• Does it hurt to have a root canal?
  • What can I expect if I do not have a root canal treatment?
  • Are there any other treatment options for me given my situation? If so, what are they?
  • Do you do root canal treatment or should I see a specialist?
  • How long will the entire process take from my first appointment until my root canal treatment has healed?
  • Will the pain I am in immediately subside after a root canal or will it take some time?
  • Will I need or receive any type of sedation while having the treatment?
  • Are there any risks associated with root canal treatment? If so, what are they?
  • How long can I expect my natural tooth to last after root canal treatment?
  • What could happen to cause a root canal to require a second treatment?
  • How much will my root canal cost?
  • Will my insurance cover all or a portion of the cost?
  • Will the tooth be as strong after root canal treatment, or will it need a crown?
  • Will there be any special maintenance required on an ongoing basis after I have a root canal?

To learn more about root canals, continue reading the Dear Doctor article, “I'd Rather Have A Root Canal.” Or if you feel you may need a root canal or other dental procedure, contact us today to schedule a consultation.

By Steven R. Gluck, D.D.S.
July 17, 2011
Category: Dental Procedures
Tags: oral health   tooth decay   root canal  

While some people associate the need for root canal treatment with an injury or trauma to a tooth (which is a valid cause), it can also most commonly be caused by tooth decay that is left untreated. This is the reason why we have put together this brief guide to explain the three common stages of tooth decay that lead up to the need for a root canal.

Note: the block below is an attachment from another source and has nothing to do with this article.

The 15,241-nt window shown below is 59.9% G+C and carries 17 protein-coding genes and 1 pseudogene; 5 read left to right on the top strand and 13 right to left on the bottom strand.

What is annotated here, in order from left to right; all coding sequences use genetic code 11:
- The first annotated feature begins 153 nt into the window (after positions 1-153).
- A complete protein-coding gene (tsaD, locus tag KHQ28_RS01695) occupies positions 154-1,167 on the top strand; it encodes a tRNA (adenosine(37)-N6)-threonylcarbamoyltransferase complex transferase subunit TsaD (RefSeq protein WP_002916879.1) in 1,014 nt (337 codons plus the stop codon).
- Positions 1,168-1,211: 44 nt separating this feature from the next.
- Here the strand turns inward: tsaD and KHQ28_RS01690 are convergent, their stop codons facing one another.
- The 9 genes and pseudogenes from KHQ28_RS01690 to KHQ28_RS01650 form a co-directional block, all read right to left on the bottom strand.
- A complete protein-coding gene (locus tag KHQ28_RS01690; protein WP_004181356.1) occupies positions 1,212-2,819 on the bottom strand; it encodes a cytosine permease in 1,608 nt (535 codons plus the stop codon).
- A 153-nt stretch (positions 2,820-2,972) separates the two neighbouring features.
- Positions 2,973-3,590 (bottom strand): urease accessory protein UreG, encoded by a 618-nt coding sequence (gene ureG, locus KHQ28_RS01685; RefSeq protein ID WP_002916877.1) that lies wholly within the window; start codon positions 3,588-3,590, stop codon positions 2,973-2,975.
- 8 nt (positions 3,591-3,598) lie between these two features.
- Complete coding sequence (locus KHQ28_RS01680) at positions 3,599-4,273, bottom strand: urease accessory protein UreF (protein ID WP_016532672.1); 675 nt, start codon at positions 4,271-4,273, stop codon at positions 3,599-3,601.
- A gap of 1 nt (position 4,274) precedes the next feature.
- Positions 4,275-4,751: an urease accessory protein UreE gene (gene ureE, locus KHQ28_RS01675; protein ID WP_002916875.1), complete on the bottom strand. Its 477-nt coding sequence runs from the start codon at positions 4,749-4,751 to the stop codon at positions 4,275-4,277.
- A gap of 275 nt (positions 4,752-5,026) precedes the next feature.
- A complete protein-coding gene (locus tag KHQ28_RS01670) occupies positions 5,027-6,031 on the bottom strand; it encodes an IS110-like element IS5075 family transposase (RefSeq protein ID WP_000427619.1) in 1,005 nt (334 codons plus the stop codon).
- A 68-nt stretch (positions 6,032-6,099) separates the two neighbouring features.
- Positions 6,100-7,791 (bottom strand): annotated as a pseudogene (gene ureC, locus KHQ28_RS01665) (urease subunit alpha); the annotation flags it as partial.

Stage 1: During this stage, decay begins to form in the tiny grooves on the biting surface of a tooth or where the teeth contact each other. The result is loss of the surface enamel of the tooth.

Stage 2: Left untreated, the disease progresses through the enamel and into the dentin, which forms the body of the tooth. Once in the dentin, it progresses more rapidly until it reaches the pulp — the living tissue within the root canals of the tooth. The decay infects the pulp tissues, which contain the nerves of the teeth, causing pain. The end result of inflammation and infection of the pulp is that it dies.

Stage 3: As the nerve dies an infection results, which causes pain and swelling. For some people who do not regularly visit our office, this may be the first physical sign that they have a problem. But all is not lost, a successful root canal treatment, whereby the infected pulpal tissue is removed and the root canals are cleaned and sealed will not only relieve the pain, but save your tooth. So the good news is that once a tooth has had the appropriate endodontic treatment (“endo” – inside; “dont” – tooth) followed by a proper restoration, the tooth can last as long as your other teeth. The key is to take proper care of your teeth, have routine cleanings, and visit our office as soon as you feel you have a problem with a tooth.

If you are having pain or symptoms from a tooth or teeth, check it out with us — you may or may not need a root canal treatment. Contact our office to schedule an appointment and find out. Don't wait until it's too late. And to learn more about the signs, symptoms, and treatments for a root canal, read the article “I'd Rather Have A Root Canal....”